Strange. Very strange.

As I mentioned a few weeks back, I’ve been rereading Xombi, a 1994 series from DC’s Milestone imprint. I’m impressed with how weird both the original and the recent revival are (regrettably, it won’t survive DC’s upcoming reboot).
One of the first horrors David Kim encounters as a “xombi” is the rustling husks, homunculi animated by the angry ghosts of insects that died trapped between two panes of glass. In the first few issues, he battles clouds with teeth, a conceptual assassin (he kills you by crushing your mind under the weight of everything you regret) and the Four Stableboys of the Apocalypse (plus some less impressive foes——The Lord of Fumes comes off as a dull knockoff of the Metal Men foe Chemo). For sidekicks he has super-powered Catholic Girl and Nun of the Above (a clairvoyant nun who can see anything within 30 miles as if she were looking down on it).
It reminds me a lot of Grant Morrison’s 1980s take on the Doom Patrol, which included the Fifth Horseman of the Apocalypse flying out of an accursed painting; a villain exploiting a bicycle ridden by the creator of LSD to give the entire country an acid trip; and such throwaway bits as the Dresden Madonna, a statue which weeps sour milk every 28 days.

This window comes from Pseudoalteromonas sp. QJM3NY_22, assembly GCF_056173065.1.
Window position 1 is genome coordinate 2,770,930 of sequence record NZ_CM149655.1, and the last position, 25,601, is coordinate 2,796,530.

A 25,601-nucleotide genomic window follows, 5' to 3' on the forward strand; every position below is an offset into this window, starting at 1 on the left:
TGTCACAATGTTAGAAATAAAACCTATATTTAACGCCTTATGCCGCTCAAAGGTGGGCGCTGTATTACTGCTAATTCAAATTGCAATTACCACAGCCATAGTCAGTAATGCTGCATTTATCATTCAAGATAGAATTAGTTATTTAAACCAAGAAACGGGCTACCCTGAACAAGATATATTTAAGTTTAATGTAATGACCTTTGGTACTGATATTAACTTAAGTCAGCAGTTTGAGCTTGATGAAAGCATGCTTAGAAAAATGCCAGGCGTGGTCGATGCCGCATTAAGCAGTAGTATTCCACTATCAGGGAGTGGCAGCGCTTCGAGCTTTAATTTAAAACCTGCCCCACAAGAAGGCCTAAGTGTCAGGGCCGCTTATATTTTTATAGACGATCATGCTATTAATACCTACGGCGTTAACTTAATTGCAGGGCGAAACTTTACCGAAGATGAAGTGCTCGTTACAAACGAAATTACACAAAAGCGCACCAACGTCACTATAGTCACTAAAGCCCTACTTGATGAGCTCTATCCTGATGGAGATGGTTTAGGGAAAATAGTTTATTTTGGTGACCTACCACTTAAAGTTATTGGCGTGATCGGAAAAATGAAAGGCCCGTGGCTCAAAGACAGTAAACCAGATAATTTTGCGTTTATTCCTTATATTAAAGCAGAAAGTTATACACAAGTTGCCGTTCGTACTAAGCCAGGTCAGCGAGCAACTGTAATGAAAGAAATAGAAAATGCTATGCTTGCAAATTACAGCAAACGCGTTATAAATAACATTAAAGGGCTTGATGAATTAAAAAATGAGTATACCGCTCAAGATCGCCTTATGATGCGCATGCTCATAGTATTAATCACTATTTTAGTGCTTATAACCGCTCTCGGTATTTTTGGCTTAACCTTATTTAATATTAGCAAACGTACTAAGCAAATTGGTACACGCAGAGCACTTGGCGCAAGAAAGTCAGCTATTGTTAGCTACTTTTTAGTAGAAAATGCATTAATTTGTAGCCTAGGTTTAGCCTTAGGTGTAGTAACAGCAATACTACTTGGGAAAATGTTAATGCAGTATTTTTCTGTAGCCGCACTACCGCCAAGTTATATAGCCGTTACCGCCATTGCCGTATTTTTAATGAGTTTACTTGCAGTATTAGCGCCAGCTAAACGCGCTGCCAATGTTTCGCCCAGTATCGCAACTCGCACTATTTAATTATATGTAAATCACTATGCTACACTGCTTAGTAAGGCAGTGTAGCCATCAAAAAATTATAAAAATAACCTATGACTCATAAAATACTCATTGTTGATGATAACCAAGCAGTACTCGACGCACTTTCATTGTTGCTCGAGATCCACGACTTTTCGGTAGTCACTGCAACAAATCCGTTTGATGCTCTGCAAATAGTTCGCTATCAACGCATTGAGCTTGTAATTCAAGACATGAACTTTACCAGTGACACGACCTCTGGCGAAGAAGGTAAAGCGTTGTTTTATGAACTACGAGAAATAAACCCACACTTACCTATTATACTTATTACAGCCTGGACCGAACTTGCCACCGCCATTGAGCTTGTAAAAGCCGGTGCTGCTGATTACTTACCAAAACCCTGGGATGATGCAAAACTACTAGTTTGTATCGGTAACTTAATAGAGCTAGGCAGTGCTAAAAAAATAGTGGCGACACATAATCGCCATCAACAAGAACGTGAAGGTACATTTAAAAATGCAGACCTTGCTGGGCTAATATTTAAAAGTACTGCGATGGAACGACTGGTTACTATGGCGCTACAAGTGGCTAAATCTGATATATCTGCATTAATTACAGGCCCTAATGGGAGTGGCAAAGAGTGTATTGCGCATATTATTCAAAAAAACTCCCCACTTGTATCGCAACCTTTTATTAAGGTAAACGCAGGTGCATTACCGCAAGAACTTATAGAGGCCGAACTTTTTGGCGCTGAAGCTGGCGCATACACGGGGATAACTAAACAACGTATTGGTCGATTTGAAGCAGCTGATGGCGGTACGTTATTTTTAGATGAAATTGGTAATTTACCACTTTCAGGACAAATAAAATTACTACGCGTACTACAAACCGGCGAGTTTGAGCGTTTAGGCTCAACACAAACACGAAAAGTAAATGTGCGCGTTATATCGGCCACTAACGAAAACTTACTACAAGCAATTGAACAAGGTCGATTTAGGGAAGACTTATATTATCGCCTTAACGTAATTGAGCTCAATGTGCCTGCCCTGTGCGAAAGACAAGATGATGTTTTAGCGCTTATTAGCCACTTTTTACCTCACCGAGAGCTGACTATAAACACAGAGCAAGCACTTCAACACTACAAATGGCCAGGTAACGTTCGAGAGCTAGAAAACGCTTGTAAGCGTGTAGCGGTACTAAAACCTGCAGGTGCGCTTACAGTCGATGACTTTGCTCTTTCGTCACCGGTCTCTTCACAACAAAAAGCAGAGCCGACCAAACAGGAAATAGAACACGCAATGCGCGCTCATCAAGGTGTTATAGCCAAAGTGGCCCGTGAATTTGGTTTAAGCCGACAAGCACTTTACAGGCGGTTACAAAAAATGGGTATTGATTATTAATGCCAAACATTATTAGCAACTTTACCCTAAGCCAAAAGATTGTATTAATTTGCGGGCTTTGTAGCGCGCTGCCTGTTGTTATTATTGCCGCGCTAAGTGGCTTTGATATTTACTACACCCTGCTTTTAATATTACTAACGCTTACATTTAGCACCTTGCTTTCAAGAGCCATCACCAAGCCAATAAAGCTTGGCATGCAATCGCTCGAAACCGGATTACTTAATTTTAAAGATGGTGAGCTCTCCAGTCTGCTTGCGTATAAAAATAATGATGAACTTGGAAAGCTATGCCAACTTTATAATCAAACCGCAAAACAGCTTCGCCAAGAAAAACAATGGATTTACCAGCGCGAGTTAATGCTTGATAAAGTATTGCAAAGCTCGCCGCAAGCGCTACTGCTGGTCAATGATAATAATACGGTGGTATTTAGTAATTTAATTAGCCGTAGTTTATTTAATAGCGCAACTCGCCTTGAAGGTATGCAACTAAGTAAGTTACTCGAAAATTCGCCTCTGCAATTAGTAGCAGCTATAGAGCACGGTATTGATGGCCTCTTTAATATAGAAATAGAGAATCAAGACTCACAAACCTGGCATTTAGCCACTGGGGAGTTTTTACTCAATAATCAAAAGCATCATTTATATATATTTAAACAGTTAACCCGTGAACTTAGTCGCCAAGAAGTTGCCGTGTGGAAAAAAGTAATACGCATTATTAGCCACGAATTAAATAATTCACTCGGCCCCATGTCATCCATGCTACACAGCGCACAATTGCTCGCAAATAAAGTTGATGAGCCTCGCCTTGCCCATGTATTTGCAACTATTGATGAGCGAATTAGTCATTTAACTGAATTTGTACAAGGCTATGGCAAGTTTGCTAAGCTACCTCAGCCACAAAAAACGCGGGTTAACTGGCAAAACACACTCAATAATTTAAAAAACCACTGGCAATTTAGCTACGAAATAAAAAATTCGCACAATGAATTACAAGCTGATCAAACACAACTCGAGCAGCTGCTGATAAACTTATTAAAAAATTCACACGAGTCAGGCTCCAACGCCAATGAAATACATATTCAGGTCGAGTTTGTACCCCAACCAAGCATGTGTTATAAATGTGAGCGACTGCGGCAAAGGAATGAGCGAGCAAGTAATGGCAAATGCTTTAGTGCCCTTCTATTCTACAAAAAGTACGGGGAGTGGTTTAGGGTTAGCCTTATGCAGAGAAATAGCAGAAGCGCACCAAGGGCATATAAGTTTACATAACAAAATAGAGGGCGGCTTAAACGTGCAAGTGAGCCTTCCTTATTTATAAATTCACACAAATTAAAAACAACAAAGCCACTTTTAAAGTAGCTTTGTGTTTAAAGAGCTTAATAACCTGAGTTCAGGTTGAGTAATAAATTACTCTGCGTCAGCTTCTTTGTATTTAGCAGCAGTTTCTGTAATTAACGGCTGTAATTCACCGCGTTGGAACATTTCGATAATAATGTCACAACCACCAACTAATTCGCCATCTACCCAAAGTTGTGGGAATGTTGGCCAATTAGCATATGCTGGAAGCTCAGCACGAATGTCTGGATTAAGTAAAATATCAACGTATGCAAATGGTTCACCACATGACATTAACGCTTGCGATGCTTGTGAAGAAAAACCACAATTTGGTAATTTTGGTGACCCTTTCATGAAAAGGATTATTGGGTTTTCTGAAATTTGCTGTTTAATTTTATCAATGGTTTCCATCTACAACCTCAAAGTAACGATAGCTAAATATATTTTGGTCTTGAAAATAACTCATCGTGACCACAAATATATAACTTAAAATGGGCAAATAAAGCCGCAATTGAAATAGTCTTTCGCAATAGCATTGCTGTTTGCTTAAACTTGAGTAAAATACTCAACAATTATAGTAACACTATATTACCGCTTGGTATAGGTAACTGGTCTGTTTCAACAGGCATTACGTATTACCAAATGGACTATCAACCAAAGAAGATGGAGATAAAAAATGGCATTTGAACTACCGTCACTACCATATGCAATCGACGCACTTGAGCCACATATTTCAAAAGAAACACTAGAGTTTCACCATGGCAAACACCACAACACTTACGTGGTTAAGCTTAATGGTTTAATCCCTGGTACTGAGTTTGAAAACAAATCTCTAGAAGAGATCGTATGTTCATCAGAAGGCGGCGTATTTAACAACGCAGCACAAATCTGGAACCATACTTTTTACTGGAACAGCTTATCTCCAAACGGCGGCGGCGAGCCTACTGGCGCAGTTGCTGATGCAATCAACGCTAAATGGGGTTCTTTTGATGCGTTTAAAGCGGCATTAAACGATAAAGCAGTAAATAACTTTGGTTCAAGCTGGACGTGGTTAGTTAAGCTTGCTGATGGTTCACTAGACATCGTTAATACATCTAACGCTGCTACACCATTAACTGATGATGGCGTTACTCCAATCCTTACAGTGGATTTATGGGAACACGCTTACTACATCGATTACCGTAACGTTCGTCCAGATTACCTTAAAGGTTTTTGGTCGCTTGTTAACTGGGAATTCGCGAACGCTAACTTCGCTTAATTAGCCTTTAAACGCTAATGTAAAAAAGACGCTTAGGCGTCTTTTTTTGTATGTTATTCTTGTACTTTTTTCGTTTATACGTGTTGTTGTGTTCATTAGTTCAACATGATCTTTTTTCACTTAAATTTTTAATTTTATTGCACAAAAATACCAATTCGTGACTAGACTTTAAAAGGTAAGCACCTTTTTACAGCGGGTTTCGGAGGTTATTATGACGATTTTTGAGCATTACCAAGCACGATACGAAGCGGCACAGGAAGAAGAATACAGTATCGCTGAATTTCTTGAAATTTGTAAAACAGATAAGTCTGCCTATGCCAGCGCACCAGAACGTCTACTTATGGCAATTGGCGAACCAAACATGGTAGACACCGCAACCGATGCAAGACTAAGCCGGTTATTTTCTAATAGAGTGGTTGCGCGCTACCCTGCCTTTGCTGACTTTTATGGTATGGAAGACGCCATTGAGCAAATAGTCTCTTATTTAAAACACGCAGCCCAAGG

I love stuff like that. In a lot of fantasy, magic comes off as alt.science: It has rules, causes and effects, costs and benefits. Which can work fine, but sometimes gets a little drab.
Weirdness of the Xombi/DP sort, by contrast, fascinates me. It’s magic, but it’s refreshingly non-linear: There’s a feeling that things make sense but nothing about it is nice and orderly or comprehensible, it just … is.
Patricia McKillip captures some of this feeling in her fantasy——she’s never comparably bizarre, but her magic tends to be wild, unrestrained and mysterious.
The Twilight Zone did too, sometimes. For example, the episode World of Difference, in which a businessman discovers, with no explanation whatsoever, that he’s just an actor in a TV series and his “real” self is his role.
I’ve occasionally done a little in that vein myself. My short story One Hand Washes the Other has a wizard who constantly changes appearance (Latino sexpot, gaunt Goth, plump redhead). Why? She just does. How? See first answer.
I think this sort of thing works particularly well in a modern setting because the difference from our sensible, orderly reality leaps out at us. It’s not psionics, it’s not some kind of alien energy, it’s something alien. Crazy. Non-logical. I like it.
Weird is the new black.

3 Comments

Filed under Comics, Short Stories, Writing

3 responses to “Strange. Very strange.

  1. Pingback: Is Our Writers Learning? Six-Gun Tarot (#SFWApro) | Fraser Sherman's Blog

  2. Pingback: Escher: The thrill of the strange (#SFWApro) | Fraser Sherman's Blog

  3. Pingback: Weird for weird’s sake: Grant Morrison’s Doom Patrol | Fraser Sherman's Blog

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